And that, of course, makes it all the more likely that she really did say she wanted Cameron to continue as Prime Minister, in that oh-so-hotly-disputed conversation with the French ambassador.

The SNP’s most ardent members and supporters will never admit this, of course. They hate any criticism (as has – again – been noted by this blog; read the article and the comments) and refuse to pay any attention to rational arguments.

But the evidence is clear for everybody else. It seems the Tories have another set of 56 new allies in the House of Commons.

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  1. Steve Grant May 27, 2015 at 5:53 am - Reply

    Perhaps the “voters” will show their distaste for the SNP in forthcoming elections??..Unless,like the general election the SNP thugs are pulled out of the bottom draw to bully voters yet again.?

  2. Andy Peacock May 27, 2015 at 6:05 am - Reply

    Excuse the expression, but… Holy s**t! That 30 billion lie has to be the single biggest criticism of the Labour party that I’ve heard from various colleagues that support the SNP. And oh look, a couple of weeks later…

    Good grief. I’m floored. Maybe she, and many others, should resign fire making less almost as big as Ian Carmichael.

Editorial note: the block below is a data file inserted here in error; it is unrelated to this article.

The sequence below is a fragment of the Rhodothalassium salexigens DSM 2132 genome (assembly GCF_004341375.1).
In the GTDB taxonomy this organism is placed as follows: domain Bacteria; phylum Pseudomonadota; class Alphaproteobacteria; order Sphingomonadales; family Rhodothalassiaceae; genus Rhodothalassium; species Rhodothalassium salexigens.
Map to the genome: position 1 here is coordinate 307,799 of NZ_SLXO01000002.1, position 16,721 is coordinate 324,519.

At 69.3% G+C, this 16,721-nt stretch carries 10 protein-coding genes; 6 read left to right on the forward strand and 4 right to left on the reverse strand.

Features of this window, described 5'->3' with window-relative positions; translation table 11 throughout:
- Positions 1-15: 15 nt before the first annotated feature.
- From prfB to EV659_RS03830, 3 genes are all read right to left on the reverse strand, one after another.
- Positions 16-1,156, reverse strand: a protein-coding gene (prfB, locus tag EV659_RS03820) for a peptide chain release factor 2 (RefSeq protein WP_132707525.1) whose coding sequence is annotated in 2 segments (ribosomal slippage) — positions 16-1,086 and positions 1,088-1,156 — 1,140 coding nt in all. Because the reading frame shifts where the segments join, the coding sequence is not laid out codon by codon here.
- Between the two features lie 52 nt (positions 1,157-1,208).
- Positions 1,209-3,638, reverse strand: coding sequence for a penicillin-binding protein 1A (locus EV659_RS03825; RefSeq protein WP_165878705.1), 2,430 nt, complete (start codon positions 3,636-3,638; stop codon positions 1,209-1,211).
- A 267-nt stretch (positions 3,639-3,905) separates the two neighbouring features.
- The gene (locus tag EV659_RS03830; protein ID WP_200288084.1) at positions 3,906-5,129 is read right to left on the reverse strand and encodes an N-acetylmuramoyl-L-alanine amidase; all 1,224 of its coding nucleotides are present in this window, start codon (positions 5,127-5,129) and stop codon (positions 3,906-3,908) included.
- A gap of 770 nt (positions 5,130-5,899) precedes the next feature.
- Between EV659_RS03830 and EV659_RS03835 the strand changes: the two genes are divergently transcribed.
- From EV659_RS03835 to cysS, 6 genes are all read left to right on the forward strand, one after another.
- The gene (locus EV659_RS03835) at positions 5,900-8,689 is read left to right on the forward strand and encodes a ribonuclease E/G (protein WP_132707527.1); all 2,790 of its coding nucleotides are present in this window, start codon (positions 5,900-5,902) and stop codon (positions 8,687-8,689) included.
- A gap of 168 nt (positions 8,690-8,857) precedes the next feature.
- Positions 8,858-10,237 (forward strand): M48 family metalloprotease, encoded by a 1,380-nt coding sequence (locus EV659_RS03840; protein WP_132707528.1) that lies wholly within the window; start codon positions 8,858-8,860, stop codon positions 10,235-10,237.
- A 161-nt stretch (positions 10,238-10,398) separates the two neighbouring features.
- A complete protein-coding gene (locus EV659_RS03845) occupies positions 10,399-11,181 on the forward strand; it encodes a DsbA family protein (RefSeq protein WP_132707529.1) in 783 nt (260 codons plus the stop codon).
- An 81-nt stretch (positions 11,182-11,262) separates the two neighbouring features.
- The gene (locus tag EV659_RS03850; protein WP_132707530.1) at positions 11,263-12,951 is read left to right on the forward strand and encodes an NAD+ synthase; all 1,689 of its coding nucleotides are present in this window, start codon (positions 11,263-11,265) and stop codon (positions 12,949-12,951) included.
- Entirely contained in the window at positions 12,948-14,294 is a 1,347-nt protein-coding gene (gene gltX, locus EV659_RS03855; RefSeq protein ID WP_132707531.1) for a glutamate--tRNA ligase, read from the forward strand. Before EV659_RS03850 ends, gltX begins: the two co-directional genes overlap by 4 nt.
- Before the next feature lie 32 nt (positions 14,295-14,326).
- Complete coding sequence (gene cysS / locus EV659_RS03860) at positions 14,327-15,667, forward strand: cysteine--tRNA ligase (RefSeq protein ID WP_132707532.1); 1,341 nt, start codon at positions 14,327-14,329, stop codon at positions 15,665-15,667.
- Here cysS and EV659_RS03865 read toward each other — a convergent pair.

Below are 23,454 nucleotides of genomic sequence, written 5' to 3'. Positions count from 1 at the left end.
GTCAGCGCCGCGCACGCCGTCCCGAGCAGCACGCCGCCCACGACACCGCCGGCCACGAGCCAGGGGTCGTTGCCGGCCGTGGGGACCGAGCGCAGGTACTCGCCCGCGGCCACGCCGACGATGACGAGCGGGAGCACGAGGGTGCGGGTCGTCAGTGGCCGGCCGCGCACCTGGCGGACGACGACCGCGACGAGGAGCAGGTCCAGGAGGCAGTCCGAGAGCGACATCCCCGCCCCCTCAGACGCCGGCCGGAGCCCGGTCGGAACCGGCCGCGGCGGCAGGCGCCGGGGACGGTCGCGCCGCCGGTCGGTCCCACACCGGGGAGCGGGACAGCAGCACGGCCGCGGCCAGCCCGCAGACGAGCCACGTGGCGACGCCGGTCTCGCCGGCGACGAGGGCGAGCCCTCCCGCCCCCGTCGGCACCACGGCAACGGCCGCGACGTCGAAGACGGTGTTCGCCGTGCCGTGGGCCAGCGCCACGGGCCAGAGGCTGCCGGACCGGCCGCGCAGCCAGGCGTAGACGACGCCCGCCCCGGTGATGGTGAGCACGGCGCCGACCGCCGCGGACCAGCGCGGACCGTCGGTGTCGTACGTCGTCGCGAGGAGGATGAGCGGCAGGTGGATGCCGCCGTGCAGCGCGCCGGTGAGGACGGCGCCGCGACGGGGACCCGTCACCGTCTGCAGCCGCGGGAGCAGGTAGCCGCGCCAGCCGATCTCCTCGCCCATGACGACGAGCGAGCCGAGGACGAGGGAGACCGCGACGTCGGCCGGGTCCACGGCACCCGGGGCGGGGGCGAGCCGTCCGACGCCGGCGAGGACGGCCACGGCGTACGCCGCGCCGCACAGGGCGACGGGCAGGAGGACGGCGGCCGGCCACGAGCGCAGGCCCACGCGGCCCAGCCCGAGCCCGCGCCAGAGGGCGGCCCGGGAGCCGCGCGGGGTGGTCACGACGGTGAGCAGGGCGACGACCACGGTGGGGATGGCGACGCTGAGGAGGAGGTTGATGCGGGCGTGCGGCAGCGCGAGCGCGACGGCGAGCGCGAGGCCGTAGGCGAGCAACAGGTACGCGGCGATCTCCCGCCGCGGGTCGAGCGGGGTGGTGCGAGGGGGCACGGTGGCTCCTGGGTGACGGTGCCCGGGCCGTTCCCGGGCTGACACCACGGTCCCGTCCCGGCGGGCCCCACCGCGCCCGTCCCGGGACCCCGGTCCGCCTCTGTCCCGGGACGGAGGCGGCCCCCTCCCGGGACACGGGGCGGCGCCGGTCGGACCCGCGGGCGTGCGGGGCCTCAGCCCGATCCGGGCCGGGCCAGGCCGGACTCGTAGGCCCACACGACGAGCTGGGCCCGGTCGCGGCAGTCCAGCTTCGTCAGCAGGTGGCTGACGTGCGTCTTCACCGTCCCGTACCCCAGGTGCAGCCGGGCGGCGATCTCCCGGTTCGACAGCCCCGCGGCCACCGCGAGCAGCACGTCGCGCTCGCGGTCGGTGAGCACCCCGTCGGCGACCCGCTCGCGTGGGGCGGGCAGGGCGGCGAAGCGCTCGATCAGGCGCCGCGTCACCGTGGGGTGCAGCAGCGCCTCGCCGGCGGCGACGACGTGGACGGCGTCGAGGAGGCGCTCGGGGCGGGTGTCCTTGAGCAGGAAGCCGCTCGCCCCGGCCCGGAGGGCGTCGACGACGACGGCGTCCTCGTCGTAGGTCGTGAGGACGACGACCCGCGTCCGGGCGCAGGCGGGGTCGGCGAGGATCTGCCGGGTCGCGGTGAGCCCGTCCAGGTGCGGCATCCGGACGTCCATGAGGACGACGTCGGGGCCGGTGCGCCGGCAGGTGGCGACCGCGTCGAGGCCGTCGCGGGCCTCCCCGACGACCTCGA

• Mike Sivier May 27, 2015 at 11:59 pm - Reply

      Could you clarify your final sentence, please? It seems to stop making sense after “resign”.

  3. iain May 27, 2015 at 12:15 pm - Reply

    Get over it Mike. You seem to be a sore loser. Why not hammer away at the Tories while “Labour” wallow around and dreadful post-Blair clones try to put their hats in the ring.

    • Mike Sivier May 27, 2015 at 11:54 pm - Reply

      Isn’t it a shame that the SNP supporter’s only response, when his party comes under fire, is “Look at how badly Labour is doing”?

      It seems they are the sore losers here.

  4. Always Question Authority May 27, 2015 at 12:23 pm - Reply

    Thanks SNP

  5. RL May 27, 2015 at 4:14 pm - Reply

    Thanks for hitting the Tartan Tories yet again where it hurts, Mike – in the truth.


  6. charlesobrien08 May 27, 2015 at 6:52 pm - Reply